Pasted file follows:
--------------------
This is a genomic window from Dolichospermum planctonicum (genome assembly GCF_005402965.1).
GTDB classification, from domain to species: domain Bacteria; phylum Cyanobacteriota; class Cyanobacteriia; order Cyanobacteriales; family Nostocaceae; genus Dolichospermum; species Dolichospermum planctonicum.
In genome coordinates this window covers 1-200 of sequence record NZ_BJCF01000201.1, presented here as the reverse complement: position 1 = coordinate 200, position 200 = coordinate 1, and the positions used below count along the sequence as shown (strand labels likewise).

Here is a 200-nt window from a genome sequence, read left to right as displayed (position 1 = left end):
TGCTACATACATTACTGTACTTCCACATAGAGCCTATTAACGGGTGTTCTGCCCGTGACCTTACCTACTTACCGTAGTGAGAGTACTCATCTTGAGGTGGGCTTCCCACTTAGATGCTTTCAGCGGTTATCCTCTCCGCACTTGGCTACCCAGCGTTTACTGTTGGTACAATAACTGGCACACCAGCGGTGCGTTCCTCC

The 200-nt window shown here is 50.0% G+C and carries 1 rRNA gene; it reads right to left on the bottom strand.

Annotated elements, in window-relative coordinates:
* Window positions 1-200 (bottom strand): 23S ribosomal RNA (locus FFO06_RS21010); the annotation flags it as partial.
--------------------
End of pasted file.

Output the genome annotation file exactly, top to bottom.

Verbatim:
This is a genomic window from Dolichospermum planctonicum (genome assembly GCF_005402965.1).
GTDB classification, from domain to species: domain Bacteria; phylum Cyanobacteriota; class Cyanobacteriia; order Cyanobacteriales; family Nostocaceae; genus Dolichospermum; species Dolichospermum planctonicum.
In genome coordinates this window covers 1-200 of sequence record NZ_BJCF01000201.1, presented here as the reverse complement: position 1 = coordinate 200, position 200 = coordinate 1, and the positions used below count along the sequence as shown (strand labels likewise).

Here is a 200-nt window from a genome sequence, read left to right as displayed (position 1 = left end):
TGCTACATACATTACTGTACTTCCACATAGAGCCTATTAACGGGTGTTCTGCCCGTGACCTTACCTACTTACCGTAGTGAGAGTACTCATCTTGAGGTGGGCTTCCCACTTAGATGCTTTCAGCGGTTATCCTCTCCGCACTTGGCTACCCAGCGTTTACTGTTGGTACAATAACTGGCACACCAGCGGTGCGTTCCTCC

The 200-nt window shown here is 50.0% G+C and carries 1 rRNA gene; it reads right to left on the bottom strand.

Annotated elements, in window-relative coordinates:
* Window positions 1-200 (bottom strand): 23S ribosomal RNA (locus FFO06_RS21010); the annotation flags it as partial.